The ambitious plan to connect eastern Cuyahoga County focuses its efforts on low-carbon mobility for the "access poor."
17 suburbs stretching east from Cleveland are midway through a study of how they would improve non-motorized travel on a network of greenways, with a particular focus on wider boulevards where streetcars once ran.
The so-called Eastside Greenway represents one of the region’s largest Transportation for Livable Communities studies, and has raised hopes for future improvements in biking and walking conditions in the eastern half of Cuyahoga County—Ohio’s largest with 59 municipalities covering an area of 1,246 square miles.
This week, round two of public meetings for the Eastside Greenway wrapped in University Heights, roughly the center of the plan. The Cleveland Metroparks, Cuyahoga County Planning and the Northeast Ohio Areawide Coordinating Agency (NOACA) are involved. The county and NOACA, a metropolitan planning organization, collectively spend $80 million a year on transportation projects.
It spoke volumes that NOACA Executive Director, Grace Gallucci, was in attendance. When project consultants SmithGroup JJR, Michael Baker and LAND Studio were asked about federal funding to build the network, Gallucci volunteered that it would be eligible for federal Transportation Alternatives funds.
(Nancy Lyon Stadler from Baker added that Northeast Ohio’s non-attainment status for federal air quality standards would make the greenway a candidate for Congestion Mitigation Air Quality funds—a comment that had Gallucci nodding in agreement. Last month, NOACA announced the 2015 round of CMAQ awards and a handful of bike trails did win).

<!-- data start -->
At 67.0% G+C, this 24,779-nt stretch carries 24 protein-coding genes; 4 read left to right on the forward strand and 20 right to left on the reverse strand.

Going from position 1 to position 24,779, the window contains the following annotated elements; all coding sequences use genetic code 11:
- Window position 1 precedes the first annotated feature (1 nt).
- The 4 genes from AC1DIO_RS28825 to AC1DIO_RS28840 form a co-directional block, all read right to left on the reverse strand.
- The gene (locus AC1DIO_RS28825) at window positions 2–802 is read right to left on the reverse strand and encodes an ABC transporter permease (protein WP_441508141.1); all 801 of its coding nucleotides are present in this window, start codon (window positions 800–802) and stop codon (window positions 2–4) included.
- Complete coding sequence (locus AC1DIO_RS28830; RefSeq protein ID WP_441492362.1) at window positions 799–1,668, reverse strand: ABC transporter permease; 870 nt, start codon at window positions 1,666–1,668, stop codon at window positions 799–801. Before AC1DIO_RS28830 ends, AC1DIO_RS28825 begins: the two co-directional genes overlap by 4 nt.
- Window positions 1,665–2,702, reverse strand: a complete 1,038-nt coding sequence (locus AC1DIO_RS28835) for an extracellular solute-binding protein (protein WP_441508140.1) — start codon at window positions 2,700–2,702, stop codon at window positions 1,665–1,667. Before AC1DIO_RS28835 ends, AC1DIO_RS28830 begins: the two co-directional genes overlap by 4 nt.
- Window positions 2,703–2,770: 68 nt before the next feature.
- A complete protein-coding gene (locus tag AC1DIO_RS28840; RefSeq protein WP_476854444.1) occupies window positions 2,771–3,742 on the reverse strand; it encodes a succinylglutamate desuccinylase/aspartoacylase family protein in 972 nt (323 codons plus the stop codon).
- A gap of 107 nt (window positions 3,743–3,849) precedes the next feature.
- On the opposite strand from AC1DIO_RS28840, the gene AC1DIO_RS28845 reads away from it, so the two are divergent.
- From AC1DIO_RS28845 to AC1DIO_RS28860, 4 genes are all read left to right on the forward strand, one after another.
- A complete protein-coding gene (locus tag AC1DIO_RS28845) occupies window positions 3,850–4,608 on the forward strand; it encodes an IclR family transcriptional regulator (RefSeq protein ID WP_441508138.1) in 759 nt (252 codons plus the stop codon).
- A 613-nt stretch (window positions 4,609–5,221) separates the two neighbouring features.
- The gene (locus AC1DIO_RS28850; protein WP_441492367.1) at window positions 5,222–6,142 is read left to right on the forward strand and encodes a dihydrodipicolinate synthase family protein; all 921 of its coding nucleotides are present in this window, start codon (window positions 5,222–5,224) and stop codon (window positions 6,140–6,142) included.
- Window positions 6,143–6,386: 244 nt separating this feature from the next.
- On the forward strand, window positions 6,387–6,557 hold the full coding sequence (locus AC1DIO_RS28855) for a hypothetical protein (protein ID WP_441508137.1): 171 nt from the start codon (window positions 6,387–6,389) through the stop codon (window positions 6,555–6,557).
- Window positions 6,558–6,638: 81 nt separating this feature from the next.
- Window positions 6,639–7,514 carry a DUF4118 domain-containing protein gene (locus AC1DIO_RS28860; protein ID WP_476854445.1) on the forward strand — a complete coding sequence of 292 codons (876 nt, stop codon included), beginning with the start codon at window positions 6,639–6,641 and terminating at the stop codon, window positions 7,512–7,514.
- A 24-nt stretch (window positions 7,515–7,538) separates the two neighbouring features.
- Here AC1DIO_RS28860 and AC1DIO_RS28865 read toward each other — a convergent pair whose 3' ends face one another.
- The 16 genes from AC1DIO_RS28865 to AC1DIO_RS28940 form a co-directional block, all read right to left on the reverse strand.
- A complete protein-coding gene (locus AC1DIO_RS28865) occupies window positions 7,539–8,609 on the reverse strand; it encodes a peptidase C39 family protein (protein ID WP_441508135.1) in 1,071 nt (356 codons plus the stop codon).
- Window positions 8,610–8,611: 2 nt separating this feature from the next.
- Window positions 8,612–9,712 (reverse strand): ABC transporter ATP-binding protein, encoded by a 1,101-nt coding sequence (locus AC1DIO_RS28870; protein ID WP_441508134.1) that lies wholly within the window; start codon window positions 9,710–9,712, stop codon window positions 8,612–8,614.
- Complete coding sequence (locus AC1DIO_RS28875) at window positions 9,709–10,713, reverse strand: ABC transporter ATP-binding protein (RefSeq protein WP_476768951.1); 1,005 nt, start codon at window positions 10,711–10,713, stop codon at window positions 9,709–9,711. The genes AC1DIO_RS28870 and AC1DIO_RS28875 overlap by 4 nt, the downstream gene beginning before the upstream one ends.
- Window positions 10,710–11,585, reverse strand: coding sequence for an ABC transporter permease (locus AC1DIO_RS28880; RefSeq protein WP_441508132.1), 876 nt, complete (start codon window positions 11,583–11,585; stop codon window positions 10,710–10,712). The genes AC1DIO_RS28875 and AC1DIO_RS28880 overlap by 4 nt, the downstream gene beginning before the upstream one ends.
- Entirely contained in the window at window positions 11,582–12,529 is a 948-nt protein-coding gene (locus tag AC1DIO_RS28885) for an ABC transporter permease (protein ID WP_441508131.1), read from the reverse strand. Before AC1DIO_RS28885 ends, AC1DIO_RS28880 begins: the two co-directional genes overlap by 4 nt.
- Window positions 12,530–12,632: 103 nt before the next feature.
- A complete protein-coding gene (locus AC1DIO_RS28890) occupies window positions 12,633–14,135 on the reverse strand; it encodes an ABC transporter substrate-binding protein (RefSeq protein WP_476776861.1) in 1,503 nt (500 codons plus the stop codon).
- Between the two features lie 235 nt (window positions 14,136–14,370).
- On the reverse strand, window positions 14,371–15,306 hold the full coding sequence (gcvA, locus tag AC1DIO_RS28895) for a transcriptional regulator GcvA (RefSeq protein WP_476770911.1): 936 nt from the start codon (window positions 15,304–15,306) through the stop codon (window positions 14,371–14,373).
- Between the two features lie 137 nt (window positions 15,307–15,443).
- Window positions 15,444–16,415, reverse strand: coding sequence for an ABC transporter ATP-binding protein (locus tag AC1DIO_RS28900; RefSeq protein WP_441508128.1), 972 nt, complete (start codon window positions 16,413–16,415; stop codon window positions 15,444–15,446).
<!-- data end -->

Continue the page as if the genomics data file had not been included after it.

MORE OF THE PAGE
I spoke to Gallucci after the meeting and she confirmed that the scale of the partnership and its broad reach is exactly what NOACA has in mind for TLCI. What’s been missing until now is a vision and a project that recognizes how bike trips reach across borders. (Disclosure: I’m an advisory committee member).
The roughly 30-40 people who showed up on a cold, snowy night (some on bikes) peppered the project team with questions like, who would be in a position to implement a bike network across city borders? The recommendation: create an Eastside Greenway Coalition and build support within their cities to collaborate.
The plan, at this point, centers around four corridors including Euclid Avenue east of the terminus of the Cleveland’s first bike lanes (installed in 2008). It would complete a multi-modal travel corridor through East Cleveland and City of Euclid with upside potential to improve transportation options between University Circle and the inner-ring suburbs (it also coincides with Greater Cleveland Regional Transit Authority’s study to extend the Bus-Rapid Transit line on Euclid Avenue). A second, northern corridor that emerged as a “missing link” is Lakeshore Boulevard, a scenic, four-lane road which is lightly traveled and will be resurfaced soon.
It would also re-invest in the legacy of the eastside’s parkways. The east side of Cleveland has a plethora of four-lane, boulevards divided by green medians. Most are lightly traveled, stretch for miles, and were built for a much larger population. It places them right in the sweet spot for bike travel. The plan calls for as many protected bike lanes as possible in order to attract the “8-80” (year old) crowd and residents without easy access to parks and recreation space. A Cuyahoga County Board of Health assessment, a $100,000 companion piece, provides maps of those locations. The county is also surveying residents to find out the origin and destination of their bike trips. They have started to suss out where the built environment is failing to entice people to bike and walk. They mapped data like high crash areas involving cars, pedestrians and cyclists. The county also adds interesting layers of data, like where there’s a widespread gap in perceived risk of crime and where actual crimes are being reported. Or, where are the areas with high and low access to resources like cars, public facilities, and transit stops.